Brew Guides.

Pourover – V60.

Similar to it’s electronic counterpart, the automatic drip machine, drip coffee or the Pourover is one of the most simple and elegant ways to manually brew, and is arguably the cleanest way to draw out the best qualities of your coffee.

What you need.

Pourover, filter paper, gram scale, timer, whole beans, grinder, filtered water and your favourite mug.

Step

1.

Bring 400 grams of water to the boil.

Step

2.

While the water is heating up, weigh out and grind 12-15 grams of coffee. The coarseness should resemble sea salt.

Step

3.

Place folded paper filter in the Pourover and sit on top of your mug.

Step

4.

Pour in 150 grams of hot water, fully wetting the filter and pre-heating the mug. Set aside the remaining 250 grams of water for approximately 45 seconds to reach the desired brewing temperature, which is 94-96 degrees.

Step

5.

Now that your cup is warm, empty the water out. Pour the ground coffee into the filter, giving it a slight shake to level the grounds to allow a more even extraction.

Step

6.

Start timer and pour in 30 grams of water. You want to start in the centre and gently work your way outward. You’ll notice the coffee expand, or ‘bloom’. Let this happen for 30-40 seconds.

Step

7.

Gently pour a further 120 grams of water into the centre. At the one and a half minute mark, continue to pour the remaining 100 grams of water. The whole brew process should take about two and a half to three minutes.

Now it’s time to enjoy.

Note: 1 gram water = 1 millilitre water

French Press.

French press coffee is big and bold, yet quite elegant as it can reveal beautiful subtleties in coffee. This seldom used brewing method is often criticised for producing dirty, dry bitter coffee. But if you’ve got fresh roasted coffee and follow the right steps, the French press can really earn its place on the counter in any home or coffee bar.

What you need.

French press, gram scale, timer, whole beans, grinder, filtered water and your favourite mug.

Step

1.

Weigh out and grind 15g of coffee. French press calls for a quite course grind so it should resemble course sand.

Step

2.

Bring 350ml of filtered water to the boil and pour 100ml into your French press to pre-heat. Set aside the remaining 250ml for approximately 45 seconds to reach the desired brewing temperature, which is 94-96 degrees.

Step

3.

Empty water out of the French press. Place your ground coffee inside and then pour in the remaining 250ml of water, wetting all of the coffee. Give the coffee two full stirs with either a bamboo paddle or chopstick (you don’t want to crack the glass using a spoon). Place the plunger on top, and press down the mesh screen so it sits just above the water. Start your timer for four minutes.

Step

4.

Slowly press the plunger down to the bottom. If it’s hard to press, it means your grind is too fine; if falls to rapidly, your grind is too coarse.

Now it’s time to enjoy.

Tips. if you find you’d like a little more body in your coffee, increase coffee dose to 20g. To make coffee in a larger or smaller French press, just follow this simple brew ratio: 60g coffee to every 1 litre of water.

Aeropress.

This rather strange apparatus was conceived by the folks who brought us the Aerobie flying disc in the 1980’s. The AeroPress is extremely durable and easily portable, making it a great option for both travellers and home users. It produces a beautiful, full bodied brew, while still allowing all the more subtle qualities of the coffee to shine through.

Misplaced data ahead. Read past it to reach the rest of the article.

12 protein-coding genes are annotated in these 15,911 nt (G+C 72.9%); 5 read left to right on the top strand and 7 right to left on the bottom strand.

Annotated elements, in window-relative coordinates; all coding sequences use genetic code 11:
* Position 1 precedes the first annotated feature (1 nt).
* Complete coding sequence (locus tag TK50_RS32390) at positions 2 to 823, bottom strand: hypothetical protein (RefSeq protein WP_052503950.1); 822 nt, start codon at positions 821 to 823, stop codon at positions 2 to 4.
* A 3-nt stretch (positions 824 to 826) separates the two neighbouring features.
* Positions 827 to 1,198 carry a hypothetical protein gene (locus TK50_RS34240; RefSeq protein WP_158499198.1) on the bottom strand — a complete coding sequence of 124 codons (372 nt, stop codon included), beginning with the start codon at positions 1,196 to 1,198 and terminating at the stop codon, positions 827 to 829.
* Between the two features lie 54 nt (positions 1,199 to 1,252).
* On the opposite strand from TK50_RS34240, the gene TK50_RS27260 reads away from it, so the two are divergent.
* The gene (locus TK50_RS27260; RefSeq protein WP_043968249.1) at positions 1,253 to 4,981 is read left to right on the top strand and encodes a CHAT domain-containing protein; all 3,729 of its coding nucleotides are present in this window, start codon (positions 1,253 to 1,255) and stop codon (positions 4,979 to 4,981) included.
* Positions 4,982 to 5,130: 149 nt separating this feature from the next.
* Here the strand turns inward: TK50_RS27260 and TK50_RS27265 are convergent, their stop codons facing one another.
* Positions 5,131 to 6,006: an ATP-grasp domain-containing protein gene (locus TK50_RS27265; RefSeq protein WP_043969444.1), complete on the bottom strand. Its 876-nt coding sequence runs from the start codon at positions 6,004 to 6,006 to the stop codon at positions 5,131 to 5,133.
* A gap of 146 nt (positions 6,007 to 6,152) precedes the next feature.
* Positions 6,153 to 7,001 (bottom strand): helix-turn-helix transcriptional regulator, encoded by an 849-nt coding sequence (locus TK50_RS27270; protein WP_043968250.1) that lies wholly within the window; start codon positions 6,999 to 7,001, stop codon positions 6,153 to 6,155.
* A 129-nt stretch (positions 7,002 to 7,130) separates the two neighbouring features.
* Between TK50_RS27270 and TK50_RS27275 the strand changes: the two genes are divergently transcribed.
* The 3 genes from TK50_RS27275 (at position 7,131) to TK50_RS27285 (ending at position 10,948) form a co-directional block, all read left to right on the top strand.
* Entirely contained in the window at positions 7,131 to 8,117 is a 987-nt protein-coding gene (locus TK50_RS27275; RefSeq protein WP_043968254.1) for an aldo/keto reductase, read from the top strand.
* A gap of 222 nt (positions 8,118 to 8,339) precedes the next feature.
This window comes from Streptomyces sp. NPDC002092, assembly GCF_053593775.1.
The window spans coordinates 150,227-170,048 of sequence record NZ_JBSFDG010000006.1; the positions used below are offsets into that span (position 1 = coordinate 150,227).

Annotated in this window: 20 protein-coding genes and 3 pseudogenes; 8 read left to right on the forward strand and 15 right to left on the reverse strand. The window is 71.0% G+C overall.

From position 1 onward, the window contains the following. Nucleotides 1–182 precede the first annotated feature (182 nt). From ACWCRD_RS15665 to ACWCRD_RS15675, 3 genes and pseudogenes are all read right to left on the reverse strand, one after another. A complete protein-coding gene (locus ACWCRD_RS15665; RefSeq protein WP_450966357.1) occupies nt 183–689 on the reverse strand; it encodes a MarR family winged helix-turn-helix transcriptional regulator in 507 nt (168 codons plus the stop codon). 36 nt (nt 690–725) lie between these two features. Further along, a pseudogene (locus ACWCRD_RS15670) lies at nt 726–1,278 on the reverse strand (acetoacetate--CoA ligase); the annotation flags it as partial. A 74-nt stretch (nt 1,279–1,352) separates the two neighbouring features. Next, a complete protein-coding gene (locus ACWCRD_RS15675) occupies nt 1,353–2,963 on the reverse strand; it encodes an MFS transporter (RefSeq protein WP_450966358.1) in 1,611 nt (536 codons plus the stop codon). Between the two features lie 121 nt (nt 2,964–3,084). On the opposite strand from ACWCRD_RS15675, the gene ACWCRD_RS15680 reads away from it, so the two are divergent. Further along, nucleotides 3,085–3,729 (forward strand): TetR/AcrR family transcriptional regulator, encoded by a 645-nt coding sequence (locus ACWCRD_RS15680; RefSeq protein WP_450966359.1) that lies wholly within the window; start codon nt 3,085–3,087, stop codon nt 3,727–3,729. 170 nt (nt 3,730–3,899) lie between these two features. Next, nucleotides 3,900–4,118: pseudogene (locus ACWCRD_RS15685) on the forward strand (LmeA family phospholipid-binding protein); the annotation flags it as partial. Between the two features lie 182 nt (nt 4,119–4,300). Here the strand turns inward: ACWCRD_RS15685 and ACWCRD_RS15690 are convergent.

What you need.

AeroPress, gram scale, timer, filtered water, grinder, whole beans and your favourite mug

Step

1.

Bring to a boil about 400 grams of water enough to fill both the AeroPress and your mug.

Step

2.

Place a paper filter inside the detachable plastic cap.

Step

3.

Weigh out and grind 15 grams of coffee. You want a fine grind for Aeropress - just a little finer than you would for a Pourover/ V60 or as coarse as table salt.

Step

4.

Assemble the AeroPress by pushing the rubber end of the narrower vessel into the wider vessel so it sits inside, just below the number 4 mark. Residual moisture in the Aeropress can affect the seal, so make sure it’s all dry.

Step

5.

Sit the Aeropress on the scale, cap side up so that the numbers are upside-down.

Step

6.

Tip in the ground coffee.

Step

7.

Pour in 30 grams of water. Your water should be between 94 – 96 degrees, or about 45 seconds off boil.

Step

8.

Use a chopstick or bamboo paddle to gently immerse the grounds in the water. You don’t want to stir the coffee grounds, just make sure they’re all evenly saturated. Set your timer and leave for 30 seconds.

Step

9.

Pour in another 160 grams of water. Leave to sit for one minute.

Step

10.

While you’re waiting, use the remaining water (about 100 grams) to wet the filter and help it stick to the cap. Pour the water over your mug so it heats up and then tip out.

Step

11.

After one minute, give your grounds 10 stirs.

Step

12.

Screw the cap onto the AeroPress. You’re in very close proximity to seriously hot coffee here, so please be careful.

Step

13.

Flip the whole assembly over with haste. Position it atop your mug and begin applying downward pressure. If the pushing feels too easy, your grind is likely too coarse; if it’s very hard to push, chances are the grind is a bit too fine. Your coffee’s fully brewed once it begins to make a hissing sound.

This means there’s no more water to push through the device.
Simply unscrew the brew cap and push the coffee puck straight into the bin and rinse out for your next cup.

Enjoy.

note. This is the upside-down or inversion method – you can use the AeroPress right side up, but this can cause some leakage and makes the process a little more tricky.

For further assistance in alternative brew methods not listed here please use the 'contact us' page and get in touch, we'd be more than happy to help.